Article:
Not Too Soon to Think About Defaults and Recovery Rates

The current low-default environment supports near-term value in high-yield corporate bonds and bank loans. This is especially true for bank loans, which outperformed high-yield corporate bonds year to date with higher London interbank offered rates (Libor) translating into more attractive floating coupons. However, investors should not assume that the benign credit backdrop will exist indefinitely. Our research suggests that at around 3 percent, short-term rates will pressure corporate borrowers’ ability to pay debt service on existing liabilities. It would not take many corporate defaults to push the trailing default rate higher, evidenced by the impact of iHeartMedia’s skipped interest payment on the leveraged loan default rate this quarter.

Unlike the last recession, which featured unsustainable levels of household debt, we believe that the next downturn will be traced back to the corporate debt market. U.S. corporate liabilities stand at an all-time high of 100 percent of gross domestic product (GDP), exposing the economy to a rise in corporate borrowing costs and/or a decline in corporate earnings. Given that credit investors cannot avoid defaults with 100 percent certainty, a prudent next step is to focus on minimizing loss-given defaults, and maximizing recovery rates. In this report, we discuss why investors should insulate portfolios from credit losses by investing in secured debt and by avoiding companies that have defaulted in the past.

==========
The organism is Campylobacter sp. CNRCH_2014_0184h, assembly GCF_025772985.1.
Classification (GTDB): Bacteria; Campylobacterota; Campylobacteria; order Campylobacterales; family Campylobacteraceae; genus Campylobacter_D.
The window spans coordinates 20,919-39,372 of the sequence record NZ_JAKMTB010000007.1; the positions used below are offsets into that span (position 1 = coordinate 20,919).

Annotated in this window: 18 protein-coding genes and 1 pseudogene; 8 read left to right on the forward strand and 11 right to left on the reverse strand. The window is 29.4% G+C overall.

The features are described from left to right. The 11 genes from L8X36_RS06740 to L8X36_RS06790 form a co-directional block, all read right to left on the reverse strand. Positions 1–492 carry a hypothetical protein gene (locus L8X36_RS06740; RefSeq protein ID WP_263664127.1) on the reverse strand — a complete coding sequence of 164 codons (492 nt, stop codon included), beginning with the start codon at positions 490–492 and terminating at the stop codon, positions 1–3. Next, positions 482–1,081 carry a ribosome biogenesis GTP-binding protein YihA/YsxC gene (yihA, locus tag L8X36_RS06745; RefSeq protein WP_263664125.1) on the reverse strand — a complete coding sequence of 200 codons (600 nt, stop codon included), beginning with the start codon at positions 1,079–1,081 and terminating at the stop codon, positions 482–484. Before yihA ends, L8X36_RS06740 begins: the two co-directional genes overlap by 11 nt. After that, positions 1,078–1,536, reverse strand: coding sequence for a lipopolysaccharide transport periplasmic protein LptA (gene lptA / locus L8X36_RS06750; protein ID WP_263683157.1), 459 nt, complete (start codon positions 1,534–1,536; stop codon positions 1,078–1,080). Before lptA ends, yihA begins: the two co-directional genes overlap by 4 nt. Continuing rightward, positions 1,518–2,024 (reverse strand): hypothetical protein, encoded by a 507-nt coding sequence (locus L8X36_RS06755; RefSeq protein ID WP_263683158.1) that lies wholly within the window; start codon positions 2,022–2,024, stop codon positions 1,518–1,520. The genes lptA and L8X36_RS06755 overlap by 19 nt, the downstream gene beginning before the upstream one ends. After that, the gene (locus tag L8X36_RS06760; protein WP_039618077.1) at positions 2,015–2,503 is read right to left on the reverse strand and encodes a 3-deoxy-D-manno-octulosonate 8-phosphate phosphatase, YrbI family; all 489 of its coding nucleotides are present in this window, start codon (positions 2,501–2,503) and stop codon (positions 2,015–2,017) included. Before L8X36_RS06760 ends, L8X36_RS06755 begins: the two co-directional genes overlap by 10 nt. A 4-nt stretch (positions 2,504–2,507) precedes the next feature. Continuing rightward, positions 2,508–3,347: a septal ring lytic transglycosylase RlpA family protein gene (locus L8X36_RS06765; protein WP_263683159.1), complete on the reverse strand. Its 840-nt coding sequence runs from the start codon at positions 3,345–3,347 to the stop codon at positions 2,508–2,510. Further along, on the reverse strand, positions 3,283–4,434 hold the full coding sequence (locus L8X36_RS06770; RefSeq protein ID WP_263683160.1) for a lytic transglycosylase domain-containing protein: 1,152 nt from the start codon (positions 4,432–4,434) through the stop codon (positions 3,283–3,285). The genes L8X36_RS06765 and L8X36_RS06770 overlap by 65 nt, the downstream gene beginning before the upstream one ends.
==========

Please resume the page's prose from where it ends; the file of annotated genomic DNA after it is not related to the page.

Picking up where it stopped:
Report Highlights

  • As the Federal Reserve (Fed) tightens monetary policy further, we expect to see default rates higher next year.
  • Loan recovery rates averaged 70 percent between 1990 and 2017 as a result of their secured status and seniority in the capital structure. Senior secured bond recovery rates averaged 58 percent over the same period, while senior unsecured bond recovery rates averaged 43 percent.
  • We are concerned about distressed exchanges as the risk of re-default is high. About 7 percent of high-yield corporate bond issuers have defaulted in the past.

Leveraged Credit Scorecard

As of 3.31.2018

High-Yield Bonds

Bank Loans

Source: ICE Bank of America Merrill Lynch, Credit Suisse. *Discount Margin to Maturity assumes three-year average life. Past performance does not guarantee future results.